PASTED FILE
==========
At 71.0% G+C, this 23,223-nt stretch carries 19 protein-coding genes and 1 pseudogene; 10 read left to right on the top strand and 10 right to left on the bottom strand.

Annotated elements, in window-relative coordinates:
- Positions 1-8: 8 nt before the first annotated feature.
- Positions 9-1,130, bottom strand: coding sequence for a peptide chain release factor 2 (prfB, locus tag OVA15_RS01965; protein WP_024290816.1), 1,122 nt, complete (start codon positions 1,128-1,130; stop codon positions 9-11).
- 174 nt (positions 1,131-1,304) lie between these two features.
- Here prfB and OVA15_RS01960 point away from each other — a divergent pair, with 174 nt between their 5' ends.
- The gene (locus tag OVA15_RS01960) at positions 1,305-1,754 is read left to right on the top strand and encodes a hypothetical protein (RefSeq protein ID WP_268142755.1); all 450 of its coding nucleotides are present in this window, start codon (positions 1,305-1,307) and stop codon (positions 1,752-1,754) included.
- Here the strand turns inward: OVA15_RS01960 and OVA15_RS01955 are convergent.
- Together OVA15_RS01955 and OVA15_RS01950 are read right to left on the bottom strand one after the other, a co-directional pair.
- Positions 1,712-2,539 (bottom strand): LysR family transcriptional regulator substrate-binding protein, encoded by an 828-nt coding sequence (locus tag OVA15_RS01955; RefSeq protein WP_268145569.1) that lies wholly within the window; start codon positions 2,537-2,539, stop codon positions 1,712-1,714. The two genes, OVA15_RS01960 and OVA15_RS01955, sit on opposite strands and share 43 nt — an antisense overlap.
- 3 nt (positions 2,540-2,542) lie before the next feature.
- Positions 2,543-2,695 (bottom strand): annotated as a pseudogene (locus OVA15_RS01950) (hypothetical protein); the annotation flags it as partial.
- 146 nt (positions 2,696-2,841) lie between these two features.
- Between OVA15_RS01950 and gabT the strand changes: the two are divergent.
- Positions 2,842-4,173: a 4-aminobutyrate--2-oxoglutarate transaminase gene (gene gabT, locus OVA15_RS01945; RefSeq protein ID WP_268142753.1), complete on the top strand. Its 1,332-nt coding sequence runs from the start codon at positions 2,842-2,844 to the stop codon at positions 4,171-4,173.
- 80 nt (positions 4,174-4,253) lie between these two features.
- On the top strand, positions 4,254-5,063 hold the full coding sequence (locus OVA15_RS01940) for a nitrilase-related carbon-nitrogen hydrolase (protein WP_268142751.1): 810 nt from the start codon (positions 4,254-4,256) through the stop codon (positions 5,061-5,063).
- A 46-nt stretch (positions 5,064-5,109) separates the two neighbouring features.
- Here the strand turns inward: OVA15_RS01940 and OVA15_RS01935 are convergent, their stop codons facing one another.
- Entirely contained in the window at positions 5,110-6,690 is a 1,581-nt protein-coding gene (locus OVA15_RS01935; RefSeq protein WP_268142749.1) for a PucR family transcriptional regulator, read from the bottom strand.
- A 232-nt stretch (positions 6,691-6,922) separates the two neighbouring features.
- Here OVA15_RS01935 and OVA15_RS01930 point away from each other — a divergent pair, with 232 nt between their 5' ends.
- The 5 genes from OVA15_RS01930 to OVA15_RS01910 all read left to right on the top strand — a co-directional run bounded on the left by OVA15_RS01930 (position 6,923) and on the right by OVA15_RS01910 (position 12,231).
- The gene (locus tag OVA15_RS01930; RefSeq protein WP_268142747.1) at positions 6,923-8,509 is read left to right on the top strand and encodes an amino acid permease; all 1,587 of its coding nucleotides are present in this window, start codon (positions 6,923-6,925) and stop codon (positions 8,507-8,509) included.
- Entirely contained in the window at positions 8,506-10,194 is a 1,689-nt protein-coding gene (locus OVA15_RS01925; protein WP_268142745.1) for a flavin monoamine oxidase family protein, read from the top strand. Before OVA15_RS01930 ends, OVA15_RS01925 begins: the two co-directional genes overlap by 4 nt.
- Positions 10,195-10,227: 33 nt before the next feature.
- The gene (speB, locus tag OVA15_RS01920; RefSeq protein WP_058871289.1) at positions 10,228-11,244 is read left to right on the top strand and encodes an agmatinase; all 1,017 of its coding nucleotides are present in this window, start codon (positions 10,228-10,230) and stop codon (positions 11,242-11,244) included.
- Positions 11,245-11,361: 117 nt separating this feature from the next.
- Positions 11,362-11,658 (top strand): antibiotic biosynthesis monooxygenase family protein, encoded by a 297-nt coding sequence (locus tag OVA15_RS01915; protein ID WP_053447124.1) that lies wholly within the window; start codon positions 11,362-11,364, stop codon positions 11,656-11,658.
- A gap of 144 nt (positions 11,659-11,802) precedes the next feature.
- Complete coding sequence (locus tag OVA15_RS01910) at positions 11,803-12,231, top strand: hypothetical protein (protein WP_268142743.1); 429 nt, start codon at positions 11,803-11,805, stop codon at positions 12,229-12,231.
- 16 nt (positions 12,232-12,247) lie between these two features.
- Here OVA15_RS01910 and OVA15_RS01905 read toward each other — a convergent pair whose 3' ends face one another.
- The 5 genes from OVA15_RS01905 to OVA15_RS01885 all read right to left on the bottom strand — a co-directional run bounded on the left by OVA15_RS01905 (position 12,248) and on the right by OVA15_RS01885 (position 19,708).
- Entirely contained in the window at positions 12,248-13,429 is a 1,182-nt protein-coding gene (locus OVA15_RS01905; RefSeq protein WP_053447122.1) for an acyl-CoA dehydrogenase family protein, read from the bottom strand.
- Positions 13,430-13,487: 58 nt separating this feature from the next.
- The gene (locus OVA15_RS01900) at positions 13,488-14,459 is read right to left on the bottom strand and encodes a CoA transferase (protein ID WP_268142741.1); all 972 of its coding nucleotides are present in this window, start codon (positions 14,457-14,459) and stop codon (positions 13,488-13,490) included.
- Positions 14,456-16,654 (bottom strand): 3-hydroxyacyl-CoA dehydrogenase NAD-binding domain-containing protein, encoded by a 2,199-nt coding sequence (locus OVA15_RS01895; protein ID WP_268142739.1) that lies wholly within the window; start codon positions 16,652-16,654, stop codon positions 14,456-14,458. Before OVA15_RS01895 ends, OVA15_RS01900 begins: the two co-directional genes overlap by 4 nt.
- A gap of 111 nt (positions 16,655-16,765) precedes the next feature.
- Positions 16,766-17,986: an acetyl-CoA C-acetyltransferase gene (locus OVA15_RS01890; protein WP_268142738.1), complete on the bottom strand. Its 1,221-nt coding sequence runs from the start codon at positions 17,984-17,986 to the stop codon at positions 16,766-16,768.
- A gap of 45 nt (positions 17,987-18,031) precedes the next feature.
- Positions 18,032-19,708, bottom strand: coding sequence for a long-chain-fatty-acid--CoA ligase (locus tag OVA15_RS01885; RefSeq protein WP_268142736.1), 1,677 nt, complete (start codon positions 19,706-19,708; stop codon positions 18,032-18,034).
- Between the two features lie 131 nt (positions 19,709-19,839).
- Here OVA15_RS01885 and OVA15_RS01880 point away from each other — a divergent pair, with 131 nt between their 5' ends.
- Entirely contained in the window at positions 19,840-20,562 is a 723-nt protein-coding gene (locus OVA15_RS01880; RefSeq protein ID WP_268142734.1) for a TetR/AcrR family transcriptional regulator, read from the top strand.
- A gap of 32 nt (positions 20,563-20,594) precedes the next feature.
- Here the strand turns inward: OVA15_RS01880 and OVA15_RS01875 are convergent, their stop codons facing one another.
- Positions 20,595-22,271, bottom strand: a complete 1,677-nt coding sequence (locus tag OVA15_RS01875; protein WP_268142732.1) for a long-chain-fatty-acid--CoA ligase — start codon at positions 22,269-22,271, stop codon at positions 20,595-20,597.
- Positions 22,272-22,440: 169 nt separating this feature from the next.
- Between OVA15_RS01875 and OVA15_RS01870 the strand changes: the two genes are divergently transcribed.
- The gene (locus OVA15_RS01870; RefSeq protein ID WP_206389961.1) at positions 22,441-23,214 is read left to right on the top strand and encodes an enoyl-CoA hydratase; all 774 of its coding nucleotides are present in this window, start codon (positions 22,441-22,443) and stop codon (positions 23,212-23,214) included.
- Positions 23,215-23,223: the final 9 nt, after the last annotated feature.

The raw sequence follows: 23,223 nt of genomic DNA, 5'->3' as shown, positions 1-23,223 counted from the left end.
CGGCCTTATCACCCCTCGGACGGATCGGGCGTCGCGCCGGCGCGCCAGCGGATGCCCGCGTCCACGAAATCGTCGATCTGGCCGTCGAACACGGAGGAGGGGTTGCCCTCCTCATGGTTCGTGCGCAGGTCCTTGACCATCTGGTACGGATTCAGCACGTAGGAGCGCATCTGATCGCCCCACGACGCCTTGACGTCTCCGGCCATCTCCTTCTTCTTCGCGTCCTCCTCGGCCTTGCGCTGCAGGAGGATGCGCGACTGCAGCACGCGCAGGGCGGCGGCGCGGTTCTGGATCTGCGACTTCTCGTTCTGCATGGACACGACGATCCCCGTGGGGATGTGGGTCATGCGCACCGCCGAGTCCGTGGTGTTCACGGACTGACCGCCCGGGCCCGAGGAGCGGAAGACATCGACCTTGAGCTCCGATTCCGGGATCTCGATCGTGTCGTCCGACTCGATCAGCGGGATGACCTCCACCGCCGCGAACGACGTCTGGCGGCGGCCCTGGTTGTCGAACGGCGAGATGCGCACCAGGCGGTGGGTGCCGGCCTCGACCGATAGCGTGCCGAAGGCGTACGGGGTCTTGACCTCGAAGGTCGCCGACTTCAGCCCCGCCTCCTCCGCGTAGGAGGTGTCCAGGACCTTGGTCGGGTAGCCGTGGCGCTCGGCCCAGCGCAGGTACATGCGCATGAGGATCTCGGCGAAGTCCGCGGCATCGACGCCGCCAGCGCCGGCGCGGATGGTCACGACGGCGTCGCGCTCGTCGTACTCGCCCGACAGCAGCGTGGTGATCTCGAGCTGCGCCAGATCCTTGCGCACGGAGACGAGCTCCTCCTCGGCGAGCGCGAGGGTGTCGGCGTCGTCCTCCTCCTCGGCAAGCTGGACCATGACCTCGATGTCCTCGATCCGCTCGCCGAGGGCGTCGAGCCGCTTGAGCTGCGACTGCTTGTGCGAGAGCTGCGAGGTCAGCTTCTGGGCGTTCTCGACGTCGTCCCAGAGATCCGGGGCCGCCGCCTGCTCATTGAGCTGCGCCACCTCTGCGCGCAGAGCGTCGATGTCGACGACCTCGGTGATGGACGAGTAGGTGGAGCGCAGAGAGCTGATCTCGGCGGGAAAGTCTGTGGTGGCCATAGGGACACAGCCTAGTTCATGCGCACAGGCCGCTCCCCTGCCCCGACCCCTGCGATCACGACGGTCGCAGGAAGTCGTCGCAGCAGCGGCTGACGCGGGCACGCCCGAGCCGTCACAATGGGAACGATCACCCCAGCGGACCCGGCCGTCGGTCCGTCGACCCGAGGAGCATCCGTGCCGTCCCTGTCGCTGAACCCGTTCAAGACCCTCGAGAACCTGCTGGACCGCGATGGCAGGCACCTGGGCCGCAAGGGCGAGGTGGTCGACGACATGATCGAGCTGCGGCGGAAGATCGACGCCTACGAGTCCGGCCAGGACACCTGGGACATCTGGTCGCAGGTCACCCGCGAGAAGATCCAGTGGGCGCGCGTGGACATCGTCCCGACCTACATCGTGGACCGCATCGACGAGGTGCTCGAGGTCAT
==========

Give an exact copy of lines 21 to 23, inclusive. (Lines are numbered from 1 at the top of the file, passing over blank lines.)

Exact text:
- A 232-nt stretch (positions 6,691-6,922) separates the two neighbouring features.
- Here OVA15_RS01935 and OVA15_RS01930 point away from each other — a divergent pair, with 232 nt between their 5' ends.
- The 5 genes from OVA15_RS01930 to OVA15_RS01910 all read left to right on the top strand — a co-directional run bounded on the left by OVA15_RS01930 (position 6,923) and on the right by OVA15_RS01910 (position 12,231).